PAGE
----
Many people who are diagnosed with diabetes come to have an extremely complicated relationship with food. After all, food is one of the central components of every person’s lifestyle. What we eat means more to us than just nutrition. Food often plays an integral role in our relationships and recreation.
People connect over Christmas dinner, celebrate with a birthday cake, forge memories with roasted marshmallows and relax during the weekends by trying a new recipe. Both physical and personal lives chug forward, fueled by food and diabetes throws a real wrench into the system.
Eating when you are a diabetic can often feel like you’re taking an exam. Everything that looks tempting seems like it could be hiding something nefarious and dishes that are clearly safe diabetic food are often tasteless enough to bore you to tears. After a while, many diabetics begin to wonder if they will have to spend the rest of their lives eating what tastes like library paste.
Well, we’re here to report that this isn’t the case. Cuisine suitable for those with diabetes can be just as flavorful and fulfilling as non diabetic food. The key is to remember that junk food is as unhealthy for a non diabetic as it is for someone with diabetes. Tasty and healthy diabetic friendly foods are good food for more than just diabetics; they’re tasty and healthy foods for everyone. With that in mind, here are some suggestions on what to concentrate on when creating a balanced and delicious diet plan for those with diabetes.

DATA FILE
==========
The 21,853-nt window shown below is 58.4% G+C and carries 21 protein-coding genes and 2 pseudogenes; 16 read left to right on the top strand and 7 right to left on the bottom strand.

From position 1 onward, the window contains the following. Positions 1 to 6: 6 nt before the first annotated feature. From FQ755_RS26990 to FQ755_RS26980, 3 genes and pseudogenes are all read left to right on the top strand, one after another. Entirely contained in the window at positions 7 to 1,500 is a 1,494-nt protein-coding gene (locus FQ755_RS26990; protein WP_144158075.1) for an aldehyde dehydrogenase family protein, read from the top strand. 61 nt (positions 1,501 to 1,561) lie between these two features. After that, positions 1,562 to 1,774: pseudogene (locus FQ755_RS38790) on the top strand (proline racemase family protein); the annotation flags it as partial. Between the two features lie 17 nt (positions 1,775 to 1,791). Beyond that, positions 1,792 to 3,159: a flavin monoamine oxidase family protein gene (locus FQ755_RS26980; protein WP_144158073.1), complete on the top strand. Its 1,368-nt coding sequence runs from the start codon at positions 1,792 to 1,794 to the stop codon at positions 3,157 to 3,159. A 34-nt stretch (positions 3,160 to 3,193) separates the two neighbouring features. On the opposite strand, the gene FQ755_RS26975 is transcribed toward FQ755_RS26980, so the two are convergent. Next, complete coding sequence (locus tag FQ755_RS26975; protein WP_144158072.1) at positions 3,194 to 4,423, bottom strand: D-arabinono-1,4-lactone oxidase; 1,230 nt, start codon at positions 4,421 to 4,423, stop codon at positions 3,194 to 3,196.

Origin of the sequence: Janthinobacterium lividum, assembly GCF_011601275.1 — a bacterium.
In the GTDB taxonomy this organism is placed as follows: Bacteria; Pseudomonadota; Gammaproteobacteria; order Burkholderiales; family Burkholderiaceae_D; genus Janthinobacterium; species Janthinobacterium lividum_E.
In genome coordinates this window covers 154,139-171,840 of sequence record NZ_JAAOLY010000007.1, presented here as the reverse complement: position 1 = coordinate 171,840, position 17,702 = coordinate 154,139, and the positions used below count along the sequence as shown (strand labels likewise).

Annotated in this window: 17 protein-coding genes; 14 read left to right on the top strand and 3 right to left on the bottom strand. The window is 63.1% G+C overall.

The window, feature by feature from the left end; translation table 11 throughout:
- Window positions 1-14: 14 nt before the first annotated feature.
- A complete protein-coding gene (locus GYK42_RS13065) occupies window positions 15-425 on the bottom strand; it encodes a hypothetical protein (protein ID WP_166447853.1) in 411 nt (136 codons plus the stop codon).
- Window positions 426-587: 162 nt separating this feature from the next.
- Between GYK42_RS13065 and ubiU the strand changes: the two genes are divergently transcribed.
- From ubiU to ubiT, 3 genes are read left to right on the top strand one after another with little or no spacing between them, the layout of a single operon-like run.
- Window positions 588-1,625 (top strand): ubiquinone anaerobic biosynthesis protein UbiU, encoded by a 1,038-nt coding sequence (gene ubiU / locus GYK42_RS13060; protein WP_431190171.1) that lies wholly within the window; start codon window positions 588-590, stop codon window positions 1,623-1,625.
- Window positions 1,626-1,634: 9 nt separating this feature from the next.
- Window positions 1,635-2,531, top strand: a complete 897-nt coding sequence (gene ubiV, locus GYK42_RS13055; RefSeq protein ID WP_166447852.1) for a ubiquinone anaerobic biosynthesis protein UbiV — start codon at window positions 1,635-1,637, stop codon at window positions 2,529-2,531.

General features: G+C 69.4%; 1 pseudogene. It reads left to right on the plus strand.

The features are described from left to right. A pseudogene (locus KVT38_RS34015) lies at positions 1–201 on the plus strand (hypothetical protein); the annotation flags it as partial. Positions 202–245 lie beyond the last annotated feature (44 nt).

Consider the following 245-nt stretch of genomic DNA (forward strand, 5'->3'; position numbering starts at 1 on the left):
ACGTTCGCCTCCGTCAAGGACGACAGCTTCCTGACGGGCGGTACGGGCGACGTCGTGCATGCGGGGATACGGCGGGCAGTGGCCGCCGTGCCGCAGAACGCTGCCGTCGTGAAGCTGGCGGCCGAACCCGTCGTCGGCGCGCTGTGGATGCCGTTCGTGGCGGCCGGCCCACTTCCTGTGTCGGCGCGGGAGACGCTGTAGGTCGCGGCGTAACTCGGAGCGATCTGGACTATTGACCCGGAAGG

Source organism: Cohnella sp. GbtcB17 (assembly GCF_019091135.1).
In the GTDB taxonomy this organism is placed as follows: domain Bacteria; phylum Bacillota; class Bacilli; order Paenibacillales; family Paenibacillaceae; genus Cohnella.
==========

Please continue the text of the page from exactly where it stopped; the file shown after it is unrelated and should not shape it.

Proteins are a diabetic’s best friend. They are broken down into ketones instead of glucose during digestion, which means that they will not spike your blood sugar. Their slow breakdown also helps keep you full, curbing snacking after meals. Proteins can also pack some major umami flavors when cooked.
Try stewing some lean and flavorful cuts of meat in a pressure cooker for a tender and delightfully unctuous stew. A handful of roast almonds or beans can also up the flavor quotient in a salad, all while delivering giving you a good dose of heart healthy fats.
These are the veggies that you might remember resenting your mom for when they made an appearance on the dinner table. Cruciferous vegetables are the dark adn leafy greens often featured in wild vegetable mixes. They have a sharp and sometimes tannic flavor, and are packed with phytochemicals.
These vegetables are best served raw with a little vinegar and olive oil. Cooking often causes these leaves to develop a slightly sulfuric odor, so be warned.
One of the most common laments put forward by diabetics is that they can no longer eat bread. While carbohydrates should definitely not be overindulged in, whole grain breads feature more complex carbs. These compounds are broken down slowly in the stomach, which means sugars are released more slowly and steadily.
Use whole grain breads anywhere you’d use standard bread. Their richer and nuttier tastes are also particularly suitable for pairing with olive oil and some sun dried tomatoes.